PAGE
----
1.3 Uncomplicated and Complicated Urinary Tract Infections (including pyelonephritis)

    Cefepime for injection is indicated in the treatment of uncomplicated and complicated urinary tract infections (including pyelonephritis) caused by susceptible isolates of Escherichia coli or Klebsiella pneumoniae, when the infection is severe, or caused by Escherichia coli, Klebsiella pneumoniae, or Proteus mirabilis, when the infection is mild to moderate, including cases associated with concurrent bacteremia with these bacteria.

    1.4 Uncomplicated Skin and Skin Structure Infections

    Cefepime for injection is indicated in the treatment of uncomplicated skin and skin structure infections caused by Staphylococcus aureus (methicillin-susceptible isolates only) or Streptococcus pyogenes.

    1.5 Complicated Intra-abdominal Infections (used in combination with metronidazole)

    Cefepime for injection is indicated in the treatment of complicated intra-abdominal infections (used in combination with metronidazole) in adults caused by susceptible isolates of Escherichia coli, viridans group streptococci, Pseudomonas aeruginosa, Klebsiella pneumoniae, Enterobacter species, or Bacteroides fragilis  [see Clinical Studies (14.2)].

    1.6 Usage

    To reduce the development of drug-resistant bacteria and maintain the effectiveness of cefepime for injection and other antibacterial drugs, cefepime for injection should be used only to treat infections that are proven or strongly suspected to be caused by susceptible bacteria. When culture and susceptibility information are available, they should be considered in selecting or modifying antibacterial therapy. In the absence of such data, local epidemiology and susceptibility patterns may contribute to the empiric selection of therapy.

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  • 2 DOSAGE AND ADMINISTRATION

    2.1 Dosage for Adults

    The recommended adult dosages and routes of administration are outlined in Table 1 below for patients with creatinine clearance greater than 60 mL/min. Administer cefepime for injection intravenously over approximately 30 minutes.

    Table 1: Recommended Dosage Schedule for Cefepime for Injection in Adult Patients with Creatinine Clearance (CrCL) Greater Than 60 mL/min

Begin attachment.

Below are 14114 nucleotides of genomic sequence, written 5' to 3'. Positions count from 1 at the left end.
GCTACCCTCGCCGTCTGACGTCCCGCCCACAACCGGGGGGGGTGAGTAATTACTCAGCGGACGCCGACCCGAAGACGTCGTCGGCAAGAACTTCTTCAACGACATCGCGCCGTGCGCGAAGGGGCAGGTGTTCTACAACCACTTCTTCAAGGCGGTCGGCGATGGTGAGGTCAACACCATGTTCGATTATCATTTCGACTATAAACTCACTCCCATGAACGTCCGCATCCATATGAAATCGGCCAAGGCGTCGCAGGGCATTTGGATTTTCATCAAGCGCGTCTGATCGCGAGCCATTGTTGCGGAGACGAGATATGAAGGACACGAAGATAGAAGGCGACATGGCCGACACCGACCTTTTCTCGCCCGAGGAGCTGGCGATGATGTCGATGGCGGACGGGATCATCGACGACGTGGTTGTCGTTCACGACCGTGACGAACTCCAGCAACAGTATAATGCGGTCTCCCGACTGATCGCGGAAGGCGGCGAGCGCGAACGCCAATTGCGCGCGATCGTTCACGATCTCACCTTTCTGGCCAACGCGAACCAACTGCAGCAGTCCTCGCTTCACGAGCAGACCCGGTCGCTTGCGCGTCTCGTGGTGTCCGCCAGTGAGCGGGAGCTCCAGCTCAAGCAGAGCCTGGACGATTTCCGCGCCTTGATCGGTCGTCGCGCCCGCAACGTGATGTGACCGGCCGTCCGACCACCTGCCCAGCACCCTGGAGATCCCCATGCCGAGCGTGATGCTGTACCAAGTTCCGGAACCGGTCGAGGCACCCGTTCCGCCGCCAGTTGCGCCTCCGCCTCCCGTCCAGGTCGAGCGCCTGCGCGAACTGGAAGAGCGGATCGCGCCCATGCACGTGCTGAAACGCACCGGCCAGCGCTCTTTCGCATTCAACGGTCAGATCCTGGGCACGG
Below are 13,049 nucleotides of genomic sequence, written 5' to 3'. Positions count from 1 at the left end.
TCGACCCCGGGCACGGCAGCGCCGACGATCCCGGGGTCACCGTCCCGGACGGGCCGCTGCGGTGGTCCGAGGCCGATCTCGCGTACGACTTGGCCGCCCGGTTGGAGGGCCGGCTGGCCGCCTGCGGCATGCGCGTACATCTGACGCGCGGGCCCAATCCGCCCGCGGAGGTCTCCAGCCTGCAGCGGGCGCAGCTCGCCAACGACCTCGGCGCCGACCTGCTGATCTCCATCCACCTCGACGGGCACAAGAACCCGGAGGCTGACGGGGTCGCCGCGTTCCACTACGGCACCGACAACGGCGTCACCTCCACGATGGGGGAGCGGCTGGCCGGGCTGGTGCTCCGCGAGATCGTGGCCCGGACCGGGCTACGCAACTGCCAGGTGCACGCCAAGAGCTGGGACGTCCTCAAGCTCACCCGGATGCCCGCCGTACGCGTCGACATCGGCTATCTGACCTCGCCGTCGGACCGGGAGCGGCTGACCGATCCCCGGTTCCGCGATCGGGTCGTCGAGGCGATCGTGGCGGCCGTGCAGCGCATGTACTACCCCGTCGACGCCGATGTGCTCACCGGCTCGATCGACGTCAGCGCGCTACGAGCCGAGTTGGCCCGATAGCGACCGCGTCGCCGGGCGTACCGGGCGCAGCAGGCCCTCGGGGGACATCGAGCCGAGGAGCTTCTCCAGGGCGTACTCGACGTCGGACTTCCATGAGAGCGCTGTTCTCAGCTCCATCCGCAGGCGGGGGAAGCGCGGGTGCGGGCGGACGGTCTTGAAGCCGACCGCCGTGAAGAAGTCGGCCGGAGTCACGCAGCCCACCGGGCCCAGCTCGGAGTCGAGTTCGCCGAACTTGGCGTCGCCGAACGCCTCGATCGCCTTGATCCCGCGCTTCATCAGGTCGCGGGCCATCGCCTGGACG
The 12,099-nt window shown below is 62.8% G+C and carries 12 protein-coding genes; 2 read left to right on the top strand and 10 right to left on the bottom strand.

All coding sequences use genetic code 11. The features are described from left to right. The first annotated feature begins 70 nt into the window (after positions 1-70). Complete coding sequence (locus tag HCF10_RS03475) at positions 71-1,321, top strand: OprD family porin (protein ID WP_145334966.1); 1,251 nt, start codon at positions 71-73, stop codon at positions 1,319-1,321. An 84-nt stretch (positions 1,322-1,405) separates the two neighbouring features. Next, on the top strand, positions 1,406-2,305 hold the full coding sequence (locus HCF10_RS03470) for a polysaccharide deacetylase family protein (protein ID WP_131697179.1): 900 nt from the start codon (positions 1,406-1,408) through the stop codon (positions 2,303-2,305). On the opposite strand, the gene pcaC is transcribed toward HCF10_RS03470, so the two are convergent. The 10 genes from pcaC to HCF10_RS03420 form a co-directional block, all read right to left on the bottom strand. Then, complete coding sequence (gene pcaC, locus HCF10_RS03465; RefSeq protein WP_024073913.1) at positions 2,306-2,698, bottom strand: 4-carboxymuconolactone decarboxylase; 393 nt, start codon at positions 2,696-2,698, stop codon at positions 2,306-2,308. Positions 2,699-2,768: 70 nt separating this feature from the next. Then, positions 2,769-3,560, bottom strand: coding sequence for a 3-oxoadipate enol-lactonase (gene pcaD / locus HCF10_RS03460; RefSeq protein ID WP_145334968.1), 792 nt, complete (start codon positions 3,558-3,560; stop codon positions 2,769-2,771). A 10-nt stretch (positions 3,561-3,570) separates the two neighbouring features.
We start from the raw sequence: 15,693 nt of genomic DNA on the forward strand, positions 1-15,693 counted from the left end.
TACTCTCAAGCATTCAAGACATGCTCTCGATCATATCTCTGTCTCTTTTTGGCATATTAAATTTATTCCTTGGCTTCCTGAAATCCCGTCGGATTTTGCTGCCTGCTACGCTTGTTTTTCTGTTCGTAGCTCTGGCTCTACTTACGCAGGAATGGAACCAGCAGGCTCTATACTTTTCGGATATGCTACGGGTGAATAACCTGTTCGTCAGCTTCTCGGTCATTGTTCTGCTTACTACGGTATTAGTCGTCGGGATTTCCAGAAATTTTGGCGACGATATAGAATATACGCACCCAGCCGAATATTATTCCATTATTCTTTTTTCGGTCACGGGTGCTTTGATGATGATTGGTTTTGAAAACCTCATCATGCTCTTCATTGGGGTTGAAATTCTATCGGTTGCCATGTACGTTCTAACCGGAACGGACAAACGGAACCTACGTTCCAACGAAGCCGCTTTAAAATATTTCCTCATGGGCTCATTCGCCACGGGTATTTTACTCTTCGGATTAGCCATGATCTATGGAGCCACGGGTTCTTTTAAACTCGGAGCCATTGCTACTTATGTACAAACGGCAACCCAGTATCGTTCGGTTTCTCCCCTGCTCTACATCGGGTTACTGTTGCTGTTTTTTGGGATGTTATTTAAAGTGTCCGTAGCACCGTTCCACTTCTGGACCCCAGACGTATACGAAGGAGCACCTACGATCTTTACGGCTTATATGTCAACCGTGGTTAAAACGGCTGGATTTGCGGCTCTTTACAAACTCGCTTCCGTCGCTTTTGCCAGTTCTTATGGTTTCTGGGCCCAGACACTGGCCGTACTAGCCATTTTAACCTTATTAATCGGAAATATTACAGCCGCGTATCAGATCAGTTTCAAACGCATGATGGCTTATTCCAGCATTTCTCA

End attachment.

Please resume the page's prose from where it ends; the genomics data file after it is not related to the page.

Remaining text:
Site and Type of Infection

    Dose

    Frequency

    Duration
    (days)

    Adults

    Intravenous (IV)/
    Intramuscular
    (IM)

    Moderate to Severe Pneumonia §

    1 to 2 g IV

    Every 8 to
    12 hours

    10

    Empiric therapy for febrile neutropenic patients

    2 g IV

    Every 8 hours

    7*

    Mild to Moderate Uncomplicated or Complicated
    Urinary Tract Infections, including pyelonephritis

    0.5 to 1 g
    IV/IM**

    Every 12 hours
     

    7 to 10

    Severe Uncomplicated or Complicated Urinary
    Tract Infections, including pyelonephritis

    2 g IV

    Every 12 hours
     

    10
     

    Moderate to Severe Uncomplicated Skin and Skin
    Structure Infections
     

    2 g IV

    Every 12 hours
     

    10
     

    Complicated Intra-abdominal Infections§ (used
    in combination with metronidazole)

    2 g IV

    Every 8 to
    12 hours

    7 to 10

    *or until resolution of neutropenia. In patients whose fever resolves but who remain neutropenic for more than 7 days, the need for continued antimicrobial therapy should be re-evaluated frequently.

    **Intramuscular route of administration is indicated only for mild to moderate, uncomplicated or complicated UTIs due to E. coli.

    §For P. aeruginosa, use 2 g IV every 8 hours.

    2.2 Pediatric Patients (2 months up to 16 years)

    The maximum dose for pediatric patients should not exceed the recommended adult dose.

    The usual recommended dosage in pediatric patients up to 40 kg in weight for durations as given above for adults is:

    50 mg per kg per dose, administered every 12 hours for uncomplicated and complicated urinary tract infections (including pyelonephritis), uncomplicated skin and skin structure infections, and pneumonia (see below).
    For moderate to severe pneumonia due to P. aeruginosa give 50 mg per kg per dose, every 8 hours.